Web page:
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liuzhou

Why we fell for clean eating

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The unfortunate thing about nutritional studies in general is that it's basically impossible to design one that meets the same standards of scientific rigor we'd apply to other fields. For starters, you'd ideally need two complete, separate human populations of statistically significant size that you could feed with completely controlled diets over a period of decades, ideally with regular monitoring by medical professionals. That's not going to happen any time soon (unless, say, an autocrat like Kim Jong Un takes an interest in nutrition) so the best we're left with is the usual cohort studies and meta studies.

 

In other words, whatever your prejudices and predilections, you're likely to find studies backing them.

 

In my own specific case I've cooked Atkins/keto for my GF, who paddles in that pool occasionally, but I can't do it myself. Whole grains are my personal staple, from my morning steel-cut oats onward, and I'd probably find it easier to go vegan than to go keto. My feeling is that most people need to eat a *wider* variety of foods, not to arbitrarily cut out whole classes of them, and (of course) I could cite any number of studies to support that as well.

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"The only questions that really matter are the ones you ask yourself."

Ursula K. Le Guin

 

"Not knowing the scope of your own ignorance is part of the human condition...The first rule of the Dunning-Kruger club is you don’t know you’re a member of the Dunning-Kruger club.” - psychologist David Dunning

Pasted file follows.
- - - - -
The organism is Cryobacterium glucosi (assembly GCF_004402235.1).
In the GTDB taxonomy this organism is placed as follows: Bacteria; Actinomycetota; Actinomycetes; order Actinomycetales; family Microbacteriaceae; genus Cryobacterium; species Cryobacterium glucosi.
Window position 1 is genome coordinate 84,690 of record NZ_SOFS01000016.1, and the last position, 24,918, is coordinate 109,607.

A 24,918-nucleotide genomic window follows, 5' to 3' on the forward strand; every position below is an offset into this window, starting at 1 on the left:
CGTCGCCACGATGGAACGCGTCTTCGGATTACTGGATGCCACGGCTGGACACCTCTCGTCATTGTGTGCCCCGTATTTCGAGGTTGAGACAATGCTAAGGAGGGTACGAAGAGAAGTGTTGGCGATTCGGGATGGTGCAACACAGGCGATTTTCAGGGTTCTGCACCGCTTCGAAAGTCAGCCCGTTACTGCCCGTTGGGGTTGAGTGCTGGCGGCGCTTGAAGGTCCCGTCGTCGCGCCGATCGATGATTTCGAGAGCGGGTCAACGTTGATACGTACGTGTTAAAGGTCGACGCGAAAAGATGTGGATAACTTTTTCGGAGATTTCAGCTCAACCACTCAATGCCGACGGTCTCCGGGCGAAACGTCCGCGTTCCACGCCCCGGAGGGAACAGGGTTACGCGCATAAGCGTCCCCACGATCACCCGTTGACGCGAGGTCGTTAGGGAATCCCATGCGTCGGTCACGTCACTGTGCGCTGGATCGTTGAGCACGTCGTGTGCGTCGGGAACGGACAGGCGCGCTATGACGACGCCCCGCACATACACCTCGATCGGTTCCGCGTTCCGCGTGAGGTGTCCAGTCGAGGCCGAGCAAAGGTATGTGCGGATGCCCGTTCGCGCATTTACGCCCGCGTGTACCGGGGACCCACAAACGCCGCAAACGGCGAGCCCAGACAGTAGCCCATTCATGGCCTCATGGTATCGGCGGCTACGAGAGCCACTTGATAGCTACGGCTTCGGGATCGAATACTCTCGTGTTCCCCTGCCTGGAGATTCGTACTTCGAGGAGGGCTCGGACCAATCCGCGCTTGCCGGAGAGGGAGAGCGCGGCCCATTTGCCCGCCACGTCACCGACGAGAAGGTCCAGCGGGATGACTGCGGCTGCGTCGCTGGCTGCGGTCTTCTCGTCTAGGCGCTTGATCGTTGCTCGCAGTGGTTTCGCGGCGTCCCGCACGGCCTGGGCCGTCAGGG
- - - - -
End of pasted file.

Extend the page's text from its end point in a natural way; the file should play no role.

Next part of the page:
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As a sort of epilogue to this thread (no wonder I had trouble finding it, it's been a year already!), some academics are questioning when "orthorexia" crosses the line and becomes a pathology, and whether it merits a place in the DSM. 

 

https://mh.bmj.com/content/early/2019/07/28/medhum-2019-011681.abstract

 

https://www.sciencedirect.com/science/article/pii/S0195666318315290

 

 


"The only questions that really matter are the ones you ask yourself."

Ursula K. Le Guin

 

"Not knowing the scope of your own ignorance is part of the human condition...The first rule of the Dunning-Kruger club is you don’t know you’re a member of the Dunning-Kruger club.” - psychologist David Dunning

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1 hour ago, chromedome said:

As a sort of epilogue to this thread (no wonder I had trouble finding it, it's been a year already!), some academics are questioning when "orthorexia" crosses the line and becomes a pathology, and whether it merits a place in the DSM. 

 

https://mh.bmj.com/content/early/2019/07/28/medhum-2019-011681.abstract

 

https://www.sciencedirect.com/science/article/pii/S0195666318315290

 

 

 

 

(didn't seem like a year has passed...)

 

DSM classification is an interesting thing. For mental illness on the lower spectrum of severity, inclusion seems tenuous. For example, someone who is a total jerk, eg the Bagel Boss guy, is just a normal jerk until there are a lot of people who are jerky in the way he is, then it becomes a classifiable disease. A bit of an over-simplification, but not too much.

 

Re weird diets, is it just over-strong belief in the wrong science or a form of mental illness? I'd say mostly the former. The internet enables the unschooled. Dunning-Kruger effect etc.

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Yeah, drawing the line is a difficult call to make (hence the current academic debate).

 

At a certain point a given behavior becomes obsessive and destructive, even if it is normal and acceptable in and of itself (ie, a desire for health). Defining that point is one of those archetypal "the devil is in the details" scenarios.


"The only questions that really matter are the ones you ask yourself."

Ursula K. Le Guin

 

"Not knowing the scope of your own ignorance is part of the human condition...The first rule of the Dunning-Kruger club is you don’t know you’re a member of the Dunning-Kruger club.” - psychologist David Dunning

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